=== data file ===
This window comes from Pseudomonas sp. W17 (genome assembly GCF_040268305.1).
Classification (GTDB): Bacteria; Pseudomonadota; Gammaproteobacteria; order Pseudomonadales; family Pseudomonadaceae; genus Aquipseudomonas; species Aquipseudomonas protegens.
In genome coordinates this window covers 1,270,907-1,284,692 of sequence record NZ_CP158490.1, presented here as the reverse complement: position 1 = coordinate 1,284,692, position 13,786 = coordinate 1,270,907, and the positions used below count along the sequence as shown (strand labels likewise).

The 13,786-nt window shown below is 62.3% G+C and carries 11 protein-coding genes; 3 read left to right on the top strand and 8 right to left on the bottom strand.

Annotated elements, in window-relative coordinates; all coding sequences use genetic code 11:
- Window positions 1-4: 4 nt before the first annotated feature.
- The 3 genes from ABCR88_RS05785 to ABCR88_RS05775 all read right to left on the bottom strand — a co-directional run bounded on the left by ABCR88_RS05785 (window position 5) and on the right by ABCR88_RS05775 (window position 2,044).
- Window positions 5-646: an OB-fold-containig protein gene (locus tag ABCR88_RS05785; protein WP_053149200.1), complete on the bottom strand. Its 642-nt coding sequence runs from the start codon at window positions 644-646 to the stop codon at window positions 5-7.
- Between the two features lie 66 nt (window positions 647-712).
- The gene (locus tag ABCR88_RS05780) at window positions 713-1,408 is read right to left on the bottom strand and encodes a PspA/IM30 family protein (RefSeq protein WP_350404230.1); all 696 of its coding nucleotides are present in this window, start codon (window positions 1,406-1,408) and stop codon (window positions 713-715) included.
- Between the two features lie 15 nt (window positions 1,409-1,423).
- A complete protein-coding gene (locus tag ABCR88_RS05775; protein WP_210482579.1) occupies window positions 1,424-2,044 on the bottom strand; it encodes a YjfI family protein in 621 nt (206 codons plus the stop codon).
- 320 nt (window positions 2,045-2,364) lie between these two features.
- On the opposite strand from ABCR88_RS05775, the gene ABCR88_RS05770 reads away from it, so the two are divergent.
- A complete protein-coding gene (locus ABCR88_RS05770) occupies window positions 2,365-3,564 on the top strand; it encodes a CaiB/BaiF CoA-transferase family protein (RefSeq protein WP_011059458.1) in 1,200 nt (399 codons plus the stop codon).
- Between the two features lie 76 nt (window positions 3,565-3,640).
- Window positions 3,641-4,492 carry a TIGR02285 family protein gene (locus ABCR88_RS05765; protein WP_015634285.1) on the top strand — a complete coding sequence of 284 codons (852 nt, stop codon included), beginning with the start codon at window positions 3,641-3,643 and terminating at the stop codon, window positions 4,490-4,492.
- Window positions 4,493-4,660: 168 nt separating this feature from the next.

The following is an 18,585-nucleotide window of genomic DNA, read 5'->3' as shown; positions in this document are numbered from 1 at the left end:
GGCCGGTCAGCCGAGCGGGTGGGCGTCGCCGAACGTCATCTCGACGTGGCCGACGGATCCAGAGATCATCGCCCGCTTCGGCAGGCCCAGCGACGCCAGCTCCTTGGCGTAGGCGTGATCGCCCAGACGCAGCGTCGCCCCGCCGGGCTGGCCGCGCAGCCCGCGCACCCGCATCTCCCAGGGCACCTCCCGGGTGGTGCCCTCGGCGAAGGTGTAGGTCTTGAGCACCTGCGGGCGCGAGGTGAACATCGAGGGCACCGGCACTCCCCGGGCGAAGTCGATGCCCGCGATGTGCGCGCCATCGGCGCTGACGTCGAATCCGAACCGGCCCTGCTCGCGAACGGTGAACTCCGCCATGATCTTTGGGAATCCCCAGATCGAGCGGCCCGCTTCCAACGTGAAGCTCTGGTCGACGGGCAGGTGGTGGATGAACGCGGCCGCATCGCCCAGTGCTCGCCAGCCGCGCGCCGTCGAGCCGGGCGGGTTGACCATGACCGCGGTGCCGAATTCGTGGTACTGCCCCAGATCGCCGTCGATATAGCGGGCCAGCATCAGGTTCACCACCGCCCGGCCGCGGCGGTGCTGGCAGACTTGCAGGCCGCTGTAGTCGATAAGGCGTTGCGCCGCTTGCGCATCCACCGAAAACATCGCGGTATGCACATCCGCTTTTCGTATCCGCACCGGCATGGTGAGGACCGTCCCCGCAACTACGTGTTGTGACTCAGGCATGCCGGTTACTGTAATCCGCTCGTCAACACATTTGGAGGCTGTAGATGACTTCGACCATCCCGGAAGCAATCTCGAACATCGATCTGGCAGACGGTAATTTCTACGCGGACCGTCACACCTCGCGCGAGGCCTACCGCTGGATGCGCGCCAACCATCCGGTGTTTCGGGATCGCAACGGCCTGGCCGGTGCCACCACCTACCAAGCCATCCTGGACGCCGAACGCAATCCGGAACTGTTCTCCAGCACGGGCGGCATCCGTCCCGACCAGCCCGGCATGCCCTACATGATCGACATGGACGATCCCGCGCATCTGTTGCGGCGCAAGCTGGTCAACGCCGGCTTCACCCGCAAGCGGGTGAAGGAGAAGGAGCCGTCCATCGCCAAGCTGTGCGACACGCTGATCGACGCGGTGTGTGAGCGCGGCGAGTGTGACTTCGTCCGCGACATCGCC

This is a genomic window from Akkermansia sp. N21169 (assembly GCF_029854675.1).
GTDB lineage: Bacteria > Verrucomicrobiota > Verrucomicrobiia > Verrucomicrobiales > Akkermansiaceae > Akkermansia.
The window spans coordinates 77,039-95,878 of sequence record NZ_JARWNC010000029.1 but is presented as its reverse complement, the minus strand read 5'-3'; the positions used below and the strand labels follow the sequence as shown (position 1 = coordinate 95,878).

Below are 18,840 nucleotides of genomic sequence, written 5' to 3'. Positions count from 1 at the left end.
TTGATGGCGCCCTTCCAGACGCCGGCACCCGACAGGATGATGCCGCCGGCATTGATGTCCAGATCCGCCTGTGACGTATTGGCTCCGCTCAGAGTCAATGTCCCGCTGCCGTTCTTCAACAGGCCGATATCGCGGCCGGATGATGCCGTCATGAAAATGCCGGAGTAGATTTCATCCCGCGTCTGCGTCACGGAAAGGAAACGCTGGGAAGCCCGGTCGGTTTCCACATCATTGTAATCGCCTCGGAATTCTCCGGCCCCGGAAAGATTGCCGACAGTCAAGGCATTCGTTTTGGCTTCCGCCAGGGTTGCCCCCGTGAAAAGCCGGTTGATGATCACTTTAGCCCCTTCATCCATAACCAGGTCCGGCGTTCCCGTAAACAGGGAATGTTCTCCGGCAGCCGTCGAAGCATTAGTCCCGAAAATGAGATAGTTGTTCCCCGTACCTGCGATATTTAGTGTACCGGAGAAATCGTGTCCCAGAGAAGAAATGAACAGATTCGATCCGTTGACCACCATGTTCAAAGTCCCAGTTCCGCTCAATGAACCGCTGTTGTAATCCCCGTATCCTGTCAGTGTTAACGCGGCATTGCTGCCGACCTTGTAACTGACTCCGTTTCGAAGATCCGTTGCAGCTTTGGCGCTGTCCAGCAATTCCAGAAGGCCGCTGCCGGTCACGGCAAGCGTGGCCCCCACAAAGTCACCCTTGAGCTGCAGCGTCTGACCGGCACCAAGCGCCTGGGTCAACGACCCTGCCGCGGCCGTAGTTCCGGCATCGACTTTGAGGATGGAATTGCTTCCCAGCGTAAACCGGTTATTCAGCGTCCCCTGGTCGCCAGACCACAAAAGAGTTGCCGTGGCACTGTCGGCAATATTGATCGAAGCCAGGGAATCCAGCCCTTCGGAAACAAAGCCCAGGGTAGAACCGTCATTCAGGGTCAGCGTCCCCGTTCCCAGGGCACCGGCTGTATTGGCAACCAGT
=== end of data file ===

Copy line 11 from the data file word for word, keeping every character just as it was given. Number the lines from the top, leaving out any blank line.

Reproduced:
- Between the two features lie 15 nt (window positions 1,409-1,423).